São Luís has one of Brazil’s richest folkloric traditions, evident in its many festivals, including Carnaval. For two to three weeks between early May and early June the city celebrates the Festa do Divino Espírito Santo, which has a strong Afro-Brazilian influence. São Luís' famous festival Bumba Meu Boi lasts through the second half of June. The Tambor de Mina festivals in July are important events for followers of the Afro-Brazilian religions.
Bumba Meu Boi
São Luís is famous for its Bumba Meu Boi, a fascinating and wild folkloric festival. Derived from African, indigenous and Portuguese influences, it’s a rich mixture of music, dance and theater, with fantastic and colorful costumes and masks. In a Carnavalesque atmosphere, participants dance, sing, act and tell the story of the death and resurrection of the bull – with plenty of room for improvisation. The festivities take place all over Maranhão, and in São Luís alone some 400 groups take to the streets every June. New songs, dances, costumes and poetry are created every year.
The story and its portrayal differ throughout the Northeast, but the general plot is as follows: Catrina, goddaughter of the local farm owner, is pregnant and feels a craving to eat the tongue of the best boi (bull) on the farm. She cajoles her husband, Chico, into killing the beast. When the dead bull is discovered, several characters (caricatures drawn from all levels of society) track down the perpetrator of the crime. Chico is brought to trial, but the bull is resuscitated by magic incantations and tunes. A pardon is granted, and the story reaches its happy ending when Chico is reunited with Catrina.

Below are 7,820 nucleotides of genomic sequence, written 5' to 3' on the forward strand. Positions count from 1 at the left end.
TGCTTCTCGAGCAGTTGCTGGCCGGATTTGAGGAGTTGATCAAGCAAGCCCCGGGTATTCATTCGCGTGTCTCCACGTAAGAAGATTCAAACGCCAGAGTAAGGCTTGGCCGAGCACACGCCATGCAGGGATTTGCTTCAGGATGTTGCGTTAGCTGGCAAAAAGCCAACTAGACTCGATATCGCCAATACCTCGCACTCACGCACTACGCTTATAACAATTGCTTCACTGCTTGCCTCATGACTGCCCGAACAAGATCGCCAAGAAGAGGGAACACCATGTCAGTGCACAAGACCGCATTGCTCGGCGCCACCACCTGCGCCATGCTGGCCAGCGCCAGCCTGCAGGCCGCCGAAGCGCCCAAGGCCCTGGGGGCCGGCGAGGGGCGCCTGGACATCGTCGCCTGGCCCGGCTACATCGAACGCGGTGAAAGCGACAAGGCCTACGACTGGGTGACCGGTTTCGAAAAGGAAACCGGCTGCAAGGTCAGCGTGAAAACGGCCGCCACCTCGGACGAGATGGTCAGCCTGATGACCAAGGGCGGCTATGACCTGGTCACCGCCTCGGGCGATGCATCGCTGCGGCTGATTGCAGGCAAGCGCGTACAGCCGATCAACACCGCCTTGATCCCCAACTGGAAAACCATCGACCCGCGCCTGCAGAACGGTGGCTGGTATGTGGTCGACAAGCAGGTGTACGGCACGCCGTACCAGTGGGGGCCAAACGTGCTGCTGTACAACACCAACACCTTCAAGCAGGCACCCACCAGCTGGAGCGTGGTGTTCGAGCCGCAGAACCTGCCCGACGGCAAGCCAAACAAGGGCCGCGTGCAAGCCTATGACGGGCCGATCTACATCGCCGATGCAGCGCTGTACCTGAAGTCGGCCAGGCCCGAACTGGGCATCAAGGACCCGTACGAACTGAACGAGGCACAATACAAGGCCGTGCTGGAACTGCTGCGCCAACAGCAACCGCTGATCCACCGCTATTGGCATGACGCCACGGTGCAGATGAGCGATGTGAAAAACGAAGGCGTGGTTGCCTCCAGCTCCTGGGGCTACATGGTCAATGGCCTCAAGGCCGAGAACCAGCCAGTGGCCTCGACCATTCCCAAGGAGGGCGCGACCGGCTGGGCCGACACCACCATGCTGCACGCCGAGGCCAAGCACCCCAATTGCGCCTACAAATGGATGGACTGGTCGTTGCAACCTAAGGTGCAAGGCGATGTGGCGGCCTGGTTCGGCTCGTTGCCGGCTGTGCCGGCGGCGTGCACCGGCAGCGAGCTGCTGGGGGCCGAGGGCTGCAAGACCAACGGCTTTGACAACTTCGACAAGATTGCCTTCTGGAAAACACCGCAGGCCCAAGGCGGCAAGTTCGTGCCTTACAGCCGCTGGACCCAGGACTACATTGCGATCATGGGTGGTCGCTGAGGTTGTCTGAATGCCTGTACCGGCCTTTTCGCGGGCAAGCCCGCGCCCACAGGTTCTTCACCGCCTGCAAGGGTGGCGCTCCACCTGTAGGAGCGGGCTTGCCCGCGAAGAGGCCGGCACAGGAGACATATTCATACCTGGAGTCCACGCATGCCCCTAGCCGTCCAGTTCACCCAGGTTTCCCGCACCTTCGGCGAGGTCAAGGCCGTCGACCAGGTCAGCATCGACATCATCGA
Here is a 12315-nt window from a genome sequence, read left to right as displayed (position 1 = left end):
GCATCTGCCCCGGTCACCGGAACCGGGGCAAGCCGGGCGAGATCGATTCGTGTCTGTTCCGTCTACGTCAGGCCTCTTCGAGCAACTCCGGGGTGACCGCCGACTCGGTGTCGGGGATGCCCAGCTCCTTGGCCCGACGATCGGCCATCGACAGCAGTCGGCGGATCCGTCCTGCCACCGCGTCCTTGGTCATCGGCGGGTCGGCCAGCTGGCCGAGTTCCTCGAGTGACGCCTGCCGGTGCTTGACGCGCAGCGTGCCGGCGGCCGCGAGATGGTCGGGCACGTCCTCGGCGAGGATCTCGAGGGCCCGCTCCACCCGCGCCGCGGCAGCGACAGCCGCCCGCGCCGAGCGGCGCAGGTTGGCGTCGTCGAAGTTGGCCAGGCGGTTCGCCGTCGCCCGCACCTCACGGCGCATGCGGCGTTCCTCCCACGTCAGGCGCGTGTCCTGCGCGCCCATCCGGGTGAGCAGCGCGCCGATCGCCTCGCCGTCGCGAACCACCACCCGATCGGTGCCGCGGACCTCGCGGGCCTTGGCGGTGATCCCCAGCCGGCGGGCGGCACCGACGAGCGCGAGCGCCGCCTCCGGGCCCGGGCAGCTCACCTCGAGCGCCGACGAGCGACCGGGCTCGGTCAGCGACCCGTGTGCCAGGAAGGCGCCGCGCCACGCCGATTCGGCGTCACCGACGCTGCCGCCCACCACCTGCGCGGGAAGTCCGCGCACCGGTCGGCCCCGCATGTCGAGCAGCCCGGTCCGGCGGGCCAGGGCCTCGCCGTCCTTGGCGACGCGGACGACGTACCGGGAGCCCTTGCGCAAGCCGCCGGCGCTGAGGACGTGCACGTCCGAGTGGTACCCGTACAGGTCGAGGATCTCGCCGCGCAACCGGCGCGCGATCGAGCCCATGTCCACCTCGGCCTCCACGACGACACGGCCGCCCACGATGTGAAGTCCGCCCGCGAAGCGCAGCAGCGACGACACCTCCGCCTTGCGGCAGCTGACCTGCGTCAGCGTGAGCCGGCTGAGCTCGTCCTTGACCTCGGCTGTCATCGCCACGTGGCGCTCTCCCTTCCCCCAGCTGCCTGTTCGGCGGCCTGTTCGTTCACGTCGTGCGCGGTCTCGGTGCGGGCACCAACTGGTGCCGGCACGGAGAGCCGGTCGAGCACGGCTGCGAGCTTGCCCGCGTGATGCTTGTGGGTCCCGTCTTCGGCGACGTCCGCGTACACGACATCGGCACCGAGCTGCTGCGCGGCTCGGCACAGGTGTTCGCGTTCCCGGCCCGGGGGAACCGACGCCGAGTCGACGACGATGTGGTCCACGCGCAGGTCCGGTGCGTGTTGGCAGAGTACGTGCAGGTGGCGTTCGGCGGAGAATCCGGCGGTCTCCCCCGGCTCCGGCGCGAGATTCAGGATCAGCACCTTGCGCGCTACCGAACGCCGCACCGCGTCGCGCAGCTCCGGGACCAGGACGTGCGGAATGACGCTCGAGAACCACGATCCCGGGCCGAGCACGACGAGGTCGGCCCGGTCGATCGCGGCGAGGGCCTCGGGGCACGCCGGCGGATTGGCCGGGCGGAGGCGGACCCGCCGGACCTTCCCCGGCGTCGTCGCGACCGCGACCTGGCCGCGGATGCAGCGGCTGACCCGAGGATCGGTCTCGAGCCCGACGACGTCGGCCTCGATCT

Groups traditionally start rehearsing on Easter Saturday in preparation for the ‘baptism’ of their boi on June 13, the feast of Santo Antônio, or June 23, the feast of São João. Many rehearsals are open to the public, and some groups begin months before Easter; check with tourist offices or your accommodations for schedules. During the festival, several groups perform in different places in the city every night from June 13 to 30. The more commercial performances may last only one hour, while local community celebrations can go on all night. Things get especially lively on the nights of June 23 to 24 and 29 to 30.
The Bumba Meu Boi period is also a good time to catch other Afro-Brazilian cultural manifestations, such as the Tambor de Crioula dance performed by women.